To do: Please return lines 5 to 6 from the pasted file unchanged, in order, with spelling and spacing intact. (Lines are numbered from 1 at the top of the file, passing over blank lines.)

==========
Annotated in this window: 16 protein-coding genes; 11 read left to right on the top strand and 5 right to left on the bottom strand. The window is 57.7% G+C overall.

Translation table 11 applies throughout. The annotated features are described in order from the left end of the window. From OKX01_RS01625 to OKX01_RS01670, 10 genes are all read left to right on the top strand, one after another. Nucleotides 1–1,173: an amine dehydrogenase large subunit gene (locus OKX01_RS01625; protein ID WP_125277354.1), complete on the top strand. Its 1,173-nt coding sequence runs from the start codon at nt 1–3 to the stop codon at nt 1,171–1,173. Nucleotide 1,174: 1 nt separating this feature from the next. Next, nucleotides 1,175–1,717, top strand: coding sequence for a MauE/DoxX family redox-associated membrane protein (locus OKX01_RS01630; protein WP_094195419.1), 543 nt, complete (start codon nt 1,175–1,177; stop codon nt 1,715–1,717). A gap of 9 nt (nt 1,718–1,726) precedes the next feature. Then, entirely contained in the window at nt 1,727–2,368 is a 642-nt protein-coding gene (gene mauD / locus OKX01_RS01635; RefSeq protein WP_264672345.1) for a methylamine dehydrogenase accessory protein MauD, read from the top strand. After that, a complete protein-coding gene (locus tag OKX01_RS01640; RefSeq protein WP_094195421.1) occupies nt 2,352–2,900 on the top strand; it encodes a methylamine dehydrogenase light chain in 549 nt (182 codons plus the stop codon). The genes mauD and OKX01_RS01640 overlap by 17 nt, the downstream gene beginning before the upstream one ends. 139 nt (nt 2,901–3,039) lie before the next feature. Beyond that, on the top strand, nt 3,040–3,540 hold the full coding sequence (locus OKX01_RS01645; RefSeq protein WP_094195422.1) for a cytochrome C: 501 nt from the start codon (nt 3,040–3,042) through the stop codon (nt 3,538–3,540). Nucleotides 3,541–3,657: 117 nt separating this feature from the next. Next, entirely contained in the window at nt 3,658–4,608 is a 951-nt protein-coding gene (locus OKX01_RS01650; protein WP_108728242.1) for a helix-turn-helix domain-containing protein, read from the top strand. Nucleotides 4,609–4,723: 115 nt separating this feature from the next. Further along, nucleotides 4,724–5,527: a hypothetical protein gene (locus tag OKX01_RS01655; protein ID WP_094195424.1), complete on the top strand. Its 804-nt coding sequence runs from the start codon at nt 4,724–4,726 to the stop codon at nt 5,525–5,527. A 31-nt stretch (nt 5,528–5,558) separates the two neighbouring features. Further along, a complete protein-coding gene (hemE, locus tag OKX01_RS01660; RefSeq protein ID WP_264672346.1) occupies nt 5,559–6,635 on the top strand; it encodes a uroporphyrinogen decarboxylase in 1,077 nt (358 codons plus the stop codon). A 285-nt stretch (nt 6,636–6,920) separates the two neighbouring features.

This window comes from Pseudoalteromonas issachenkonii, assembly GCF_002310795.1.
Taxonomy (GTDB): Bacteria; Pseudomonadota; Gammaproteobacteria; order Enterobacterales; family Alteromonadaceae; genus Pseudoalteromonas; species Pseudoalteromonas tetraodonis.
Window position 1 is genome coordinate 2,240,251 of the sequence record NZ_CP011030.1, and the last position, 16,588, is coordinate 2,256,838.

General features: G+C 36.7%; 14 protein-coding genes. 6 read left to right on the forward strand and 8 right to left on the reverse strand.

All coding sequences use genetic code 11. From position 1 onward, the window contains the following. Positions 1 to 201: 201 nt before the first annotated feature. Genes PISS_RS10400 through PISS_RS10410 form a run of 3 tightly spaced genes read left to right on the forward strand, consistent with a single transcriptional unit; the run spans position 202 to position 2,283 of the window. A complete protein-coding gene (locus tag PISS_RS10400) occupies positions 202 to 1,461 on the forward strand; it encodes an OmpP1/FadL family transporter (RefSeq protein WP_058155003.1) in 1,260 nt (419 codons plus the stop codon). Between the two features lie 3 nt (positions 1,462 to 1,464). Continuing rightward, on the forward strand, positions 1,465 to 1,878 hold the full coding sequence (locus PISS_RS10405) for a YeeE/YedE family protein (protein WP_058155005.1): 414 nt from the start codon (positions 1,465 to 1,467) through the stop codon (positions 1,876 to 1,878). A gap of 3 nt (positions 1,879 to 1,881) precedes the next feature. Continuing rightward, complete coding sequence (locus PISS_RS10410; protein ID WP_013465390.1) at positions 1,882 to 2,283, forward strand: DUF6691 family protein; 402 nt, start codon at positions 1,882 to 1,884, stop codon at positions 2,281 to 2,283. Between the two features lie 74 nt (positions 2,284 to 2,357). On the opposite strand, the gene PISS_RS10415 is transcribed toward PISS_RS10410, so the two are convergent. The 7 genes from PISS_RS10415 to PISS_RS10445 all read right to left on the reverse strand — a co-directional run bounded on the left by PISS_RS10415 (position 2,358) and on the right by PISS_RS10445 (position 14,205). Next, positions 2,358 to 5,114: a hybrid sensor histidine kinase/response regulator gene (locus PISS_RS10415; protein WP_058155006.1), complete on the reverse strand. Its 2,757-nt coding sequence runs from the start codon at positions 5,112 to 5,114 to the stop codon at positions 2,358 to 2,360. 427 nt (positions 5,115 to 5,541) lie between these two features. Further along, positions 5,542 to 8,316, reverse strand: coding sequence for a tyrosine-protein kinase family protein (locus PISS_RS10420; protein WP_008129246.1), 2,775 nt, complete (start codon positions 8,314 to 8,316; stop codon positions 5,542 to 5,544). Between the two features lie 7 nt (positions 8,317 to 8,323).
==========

Window position 1 is genome coordinate 2,240,251 of the sequence record NZ_CP011030.1, and the last position, 16,588, is coordinate 2,256,838.

General features: G+C 36.7%; 14 protein-coding genes. 6 read left to right on the forward strand and 8 right to left on the reverse strand.